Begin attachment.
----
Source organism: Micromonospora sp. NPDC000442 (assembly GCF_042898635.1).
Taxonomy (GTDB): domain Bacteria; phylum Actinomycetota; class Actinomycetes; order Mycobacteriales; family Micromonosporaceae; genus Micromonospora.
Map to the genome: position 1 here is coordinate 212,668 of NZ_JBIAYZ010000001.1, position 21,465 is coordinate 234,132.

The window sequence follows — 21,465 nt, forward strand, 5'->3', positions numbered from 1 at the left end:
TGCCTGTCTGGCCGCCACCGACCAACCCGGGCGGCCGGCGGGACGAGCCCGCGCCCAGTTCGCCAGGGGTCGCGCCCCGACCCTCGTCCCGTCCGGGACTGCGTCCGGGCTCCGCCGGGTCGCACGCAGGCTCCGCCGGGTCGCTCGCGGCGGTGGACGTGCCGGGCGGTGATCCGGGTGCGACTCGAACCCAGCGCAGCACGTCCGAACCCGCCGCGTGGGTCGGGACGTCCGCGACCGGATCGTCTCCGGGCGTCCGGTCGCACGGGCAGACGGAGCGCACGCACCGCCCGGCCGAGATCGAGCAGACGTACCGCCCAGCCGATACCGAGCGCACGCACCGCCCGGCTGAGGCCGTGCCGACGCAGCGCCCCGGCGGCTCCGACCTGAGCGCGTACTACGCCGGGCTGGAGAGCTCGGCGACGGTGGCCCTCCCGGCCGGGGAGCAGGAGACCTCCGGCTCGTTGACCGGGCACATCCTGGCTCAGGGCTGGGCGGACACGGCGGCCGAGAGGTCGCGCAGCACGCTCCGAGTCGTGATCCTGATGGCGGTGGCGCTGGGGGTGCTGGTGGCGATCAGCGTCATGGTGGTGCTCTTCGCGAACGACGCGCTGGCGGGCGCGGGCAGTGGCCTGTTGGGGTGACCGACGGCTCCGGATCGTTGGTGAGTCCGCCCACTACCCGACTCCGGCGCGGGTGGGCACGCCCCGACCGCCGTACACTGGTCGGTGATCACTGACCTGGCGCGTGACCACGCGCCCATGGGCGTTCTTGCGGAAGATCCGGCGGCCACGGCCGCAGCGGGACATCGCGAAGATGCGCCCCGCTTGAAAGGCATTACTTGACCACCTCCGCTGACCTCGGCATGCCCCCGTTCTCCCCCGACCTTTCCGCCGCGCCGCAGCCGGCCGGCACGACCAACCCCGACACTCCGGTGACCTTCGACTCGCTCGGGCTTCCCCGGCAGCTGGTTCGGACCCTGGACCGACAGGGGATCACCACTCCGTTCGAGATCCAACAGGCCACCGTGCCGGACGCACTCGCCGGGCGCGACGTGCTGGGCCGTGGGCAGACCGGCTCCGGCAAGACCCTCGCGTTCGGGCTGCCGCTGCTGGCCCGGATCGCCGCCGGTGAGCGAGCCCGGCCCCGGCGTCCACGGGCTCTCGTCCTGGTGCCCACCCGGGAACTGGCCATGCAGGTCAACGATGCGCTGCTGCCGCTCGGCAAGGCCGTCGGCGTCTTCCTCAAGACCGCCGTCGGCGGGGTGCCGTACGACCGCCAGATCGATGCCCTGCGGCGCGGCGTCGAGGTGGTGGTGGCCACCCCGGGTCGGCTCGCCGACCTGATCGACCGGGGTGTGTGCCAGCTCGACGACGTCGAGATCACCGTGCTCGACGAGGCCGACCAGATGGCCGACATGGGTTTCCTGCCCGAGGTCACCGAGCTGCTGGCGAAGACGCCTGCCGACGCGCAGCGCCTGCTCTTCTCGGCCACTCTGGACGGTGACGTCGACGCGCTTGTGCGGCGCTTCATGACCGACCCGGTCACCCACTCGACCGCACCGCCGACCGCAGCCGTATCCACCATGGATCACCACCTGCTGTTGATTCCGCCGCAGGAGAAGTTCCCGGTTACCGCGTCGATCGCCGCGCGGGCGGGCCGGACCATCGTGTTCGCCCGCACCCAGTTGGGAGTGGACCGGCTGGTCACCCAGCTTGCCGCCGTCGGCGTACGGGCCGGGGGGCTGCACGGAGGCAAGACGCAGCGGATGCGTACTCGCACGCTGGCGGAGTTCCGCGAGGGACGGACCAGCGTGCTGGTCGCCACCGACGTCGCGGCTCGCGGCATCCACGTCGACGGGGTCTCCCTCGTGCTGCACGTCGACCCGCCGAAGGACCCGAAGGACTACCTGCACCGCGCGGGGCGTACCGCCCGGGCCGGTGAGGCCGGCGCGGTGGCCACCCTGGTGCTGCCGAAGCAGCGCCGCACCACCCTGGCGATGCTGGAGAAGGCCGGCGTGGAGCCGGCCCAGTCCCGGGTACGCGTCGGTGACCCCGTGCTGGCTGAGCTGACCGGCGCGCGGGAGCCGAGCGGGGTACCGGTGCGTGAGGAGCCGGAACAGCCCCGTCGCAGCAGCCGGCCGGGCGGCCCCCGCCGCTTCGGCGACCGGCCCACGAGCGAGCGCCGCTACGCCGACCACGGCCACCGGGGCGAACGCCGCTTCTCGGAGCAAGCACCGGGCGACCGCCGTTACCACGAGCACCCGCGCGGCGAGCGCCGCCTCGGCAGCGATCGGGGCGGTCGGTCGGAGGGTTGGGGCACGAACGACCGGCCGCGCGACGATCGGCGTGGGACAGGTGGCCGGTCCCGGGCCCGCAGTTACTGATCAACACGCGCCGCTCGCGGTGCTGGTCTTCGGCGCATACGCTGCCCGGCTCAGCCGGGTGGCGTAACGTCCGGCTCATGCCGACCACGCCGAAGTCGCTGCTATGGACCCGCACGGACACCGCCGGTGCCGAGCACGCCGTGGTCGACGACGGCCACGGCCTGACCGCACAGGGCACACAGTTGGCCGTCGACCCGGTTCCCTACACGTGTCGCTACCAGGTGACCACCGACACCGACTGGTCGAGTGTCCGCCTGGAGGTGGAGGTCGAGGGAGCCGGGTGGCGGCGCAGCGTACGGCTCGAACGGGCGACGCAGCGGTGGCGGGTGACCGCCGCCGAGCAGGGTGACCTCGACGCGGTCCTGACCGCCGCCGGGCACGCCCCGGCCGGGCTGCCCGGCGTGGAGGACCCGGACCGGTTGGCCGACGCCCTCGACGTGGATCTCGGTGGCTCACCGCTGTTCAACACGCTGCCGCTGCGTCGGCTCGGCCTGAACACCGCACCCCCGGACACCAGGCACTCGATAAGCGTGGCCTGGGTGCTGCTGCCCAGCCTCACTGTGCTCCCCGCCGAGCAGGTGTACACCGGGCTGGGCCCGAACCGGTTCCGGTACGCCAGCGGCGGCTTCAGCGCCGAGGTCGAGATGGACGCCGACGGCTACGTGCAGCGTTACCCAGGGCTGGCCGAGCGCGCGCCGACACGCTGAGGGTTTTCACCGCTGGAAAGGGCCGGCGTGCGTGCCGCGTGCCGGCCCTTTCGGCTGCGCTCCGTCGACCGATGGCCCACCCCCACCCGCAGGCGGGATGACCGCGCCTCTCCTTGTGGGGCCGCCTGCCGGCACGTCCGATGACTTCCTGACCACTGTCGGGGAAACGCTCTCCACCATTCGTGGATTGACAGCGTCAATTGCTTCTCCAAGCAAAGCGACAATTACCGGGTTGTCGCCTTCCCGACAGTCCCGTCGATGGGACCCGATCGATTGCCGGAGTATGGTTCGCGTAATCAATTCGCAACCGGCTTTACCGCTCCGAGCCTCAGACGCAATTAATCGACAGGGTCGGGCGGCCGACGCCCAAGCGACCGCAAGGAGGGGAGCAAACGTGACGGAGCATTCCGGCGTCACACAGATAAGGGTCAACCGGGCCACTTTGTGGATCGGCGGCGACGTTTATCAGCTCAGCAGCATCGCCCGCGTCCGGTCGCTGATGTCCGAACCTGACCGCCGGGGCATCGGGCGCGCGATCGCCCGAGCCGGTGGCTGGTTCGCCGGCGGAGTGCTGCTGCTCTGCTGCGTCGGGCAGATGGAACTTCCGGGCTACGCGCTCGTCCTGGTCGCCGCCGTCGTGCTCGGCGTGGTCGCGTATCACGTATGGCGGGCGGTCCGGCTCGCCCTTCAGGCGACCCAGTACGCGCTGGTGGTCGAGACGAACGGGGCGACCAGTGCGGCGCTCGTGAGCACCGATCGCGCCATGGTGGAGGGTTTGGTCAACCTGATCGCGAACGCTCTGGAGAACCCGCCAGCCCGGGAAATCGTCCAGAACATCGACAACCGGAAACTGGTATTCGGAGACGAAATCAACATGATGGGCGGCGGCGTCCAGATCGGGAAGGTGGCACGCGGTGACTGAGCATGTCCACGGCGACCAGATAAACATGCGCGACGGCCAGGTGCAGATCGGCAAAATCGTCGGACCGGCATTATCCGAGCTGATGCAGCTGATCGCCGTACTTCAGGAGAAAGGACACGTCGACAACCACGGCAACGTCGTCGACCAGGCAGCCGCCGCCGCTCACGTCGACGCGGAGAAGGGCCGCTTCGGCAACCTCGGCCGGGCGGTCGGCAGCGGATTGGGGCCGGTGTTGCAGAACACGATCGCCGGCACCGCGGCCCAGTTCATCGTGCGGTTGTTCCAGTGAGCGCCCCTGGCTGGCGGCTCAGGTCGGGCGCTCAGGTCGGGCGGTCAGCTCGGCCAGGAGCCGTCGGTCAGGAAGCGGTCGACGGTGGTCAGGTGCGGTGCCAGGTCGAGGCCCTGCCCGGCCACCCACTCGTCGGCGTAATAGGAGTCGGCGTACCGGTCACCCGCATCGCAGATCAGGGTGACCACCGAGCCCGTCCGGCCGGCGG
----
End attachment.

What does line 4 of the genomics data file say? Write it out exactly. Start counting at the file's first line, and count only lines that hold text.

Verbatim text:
The window sequence follows — 21,465 nt, forward strand, 5'->3', positions numbered from 1 at the left end: